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Peugeot 306 (1993 - 2001)

Last updated 10 January 2018

 
4

Buying Guide

Good

Still a decent looker.

Very cheap now.

Bad

Originally had high used values due to prettiness of body.

1.8 8-valve XU petrol is the worst engine and many were fitted with the wrong ECU chip leading to failed emissions tests. 

Autobox not recommended. 

Not all diesels have PAS and all need it. 

Cambelts and camshaft end seals must be changed every 3 years and 36,000 miles. Coolant of diesels must be changed every two years to avoid cylinder head gasket problems. 

Like Citroen ZX, can have cat converter test problems. 

Build quality a bit 'light'. 

Easy to fluff 2nd to 3rd gearchange on GTi-6. 

Air conditioning light too small, hard to tell if AC is on off. 

Diesels tank foam a lot when filling, getting a full tank can be a 10 – 15 minute job to wait for the foam to die down, common on 406 as well. 

Rear suspension too soft for an estate, any weight and the car sits down badly, same problem with other estate owners. 

Peugeot mounting points for the tow bar are too light, even with a light trailer 350Kg the boot floor can be heard to flex. 

Trim in estate door comes loose and screws drop out. 

13th from Bottom of 100 models for reliability in Auto Express 2002 survey. 1995-1997 petrol and diesel average for breakdowns, but poor for problems and faults; 1998-2000 petrol and diesel average for breakdowns and problems but poor for faults in 2003 Which survey. 25th from bottom out of 137 models in 2003 Top Gear survey.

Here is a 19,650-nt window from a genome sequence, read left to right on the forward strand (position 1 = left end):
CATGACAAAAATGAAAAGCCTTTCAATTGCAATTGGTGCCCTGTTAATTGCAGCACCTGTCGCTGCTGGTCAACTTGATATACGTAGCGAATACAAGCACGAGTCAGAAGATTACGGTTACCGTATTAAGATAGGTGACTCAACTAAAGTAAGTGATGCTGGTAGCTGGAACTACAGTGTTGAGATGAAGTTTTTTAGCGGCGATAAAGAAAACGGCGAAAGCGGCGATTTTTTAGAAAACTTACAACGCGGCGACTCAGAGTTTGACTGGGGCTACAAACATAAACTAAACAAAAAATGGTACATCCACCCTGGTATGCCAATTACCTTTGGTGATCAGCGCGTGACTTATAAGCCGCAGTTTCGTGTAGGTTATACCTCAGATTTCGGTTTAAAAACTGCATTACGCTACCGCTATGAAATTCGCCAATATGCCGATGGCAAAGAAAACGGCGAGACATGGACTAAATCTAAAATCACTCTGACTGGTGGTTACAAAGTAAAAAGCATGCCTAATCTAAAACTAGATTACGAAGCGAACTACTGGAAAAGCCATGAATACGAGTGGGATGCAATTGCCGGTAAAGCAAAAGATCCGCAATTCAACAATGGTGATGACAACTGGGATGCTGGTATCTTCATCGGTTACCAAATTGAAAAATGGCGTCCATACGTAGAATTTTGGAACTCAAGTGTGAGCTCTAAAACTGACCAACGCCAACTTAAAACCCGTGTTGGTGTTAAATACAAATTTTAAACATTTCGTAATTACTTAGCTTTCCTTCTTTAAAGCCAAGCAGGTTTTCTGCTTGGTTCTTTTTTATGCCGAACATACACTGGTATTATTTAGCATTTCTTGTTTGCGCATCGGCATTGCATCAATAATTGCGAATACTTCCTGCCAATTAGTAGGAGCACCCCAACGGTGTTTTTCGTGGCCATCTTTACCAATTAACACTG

Peugeots generally had below average warranty repair costs in 2003 Warranty Direct Reliability index (index 86.25 v/s lowest 31.93). Link:- www.reliabilityindex.co.uk 2001-2003 306 petrol and diesels avarage for breakdowns, problems and faults in 2003 Which survey.

Watch

Front suspension bush wear (205s and 306s tend to 'lean' on the front suspension and are vulnerable to kerb damage. They also suffer badly from road hump damage). 

Oil burning petrol engines needing new valve stem seals (allow £200). 

Check spare wheel is in its underboot cradle and not nicked. 

If fitted with low profile tyres, check for tyre and rim damage. 

If fitted with aircon, make sure it works properly. 

Some reports of fuel line failure on petrol cars, cured by reinforced pipes. 

If car has rear discs, check calipers for fluid leaks. 

Check for stiff clutch, as cable may need replacing. 

Note that humming noise from behind the dash of 306 HDIs can be cured by fitting a fuel line damper, which must be fitted the right way up. 

Make sure all door electrics work. 

Any noise from the transmission of a late 306 1.4 do not buy the car. From 1999 they were fitted with a different box the bearings of which wear the actual casing. No cheap used spares available and a new box costs more than the car is worth. If battery appears to fail may be nothing more than poor contact by the clip-on positive battery terminal lead.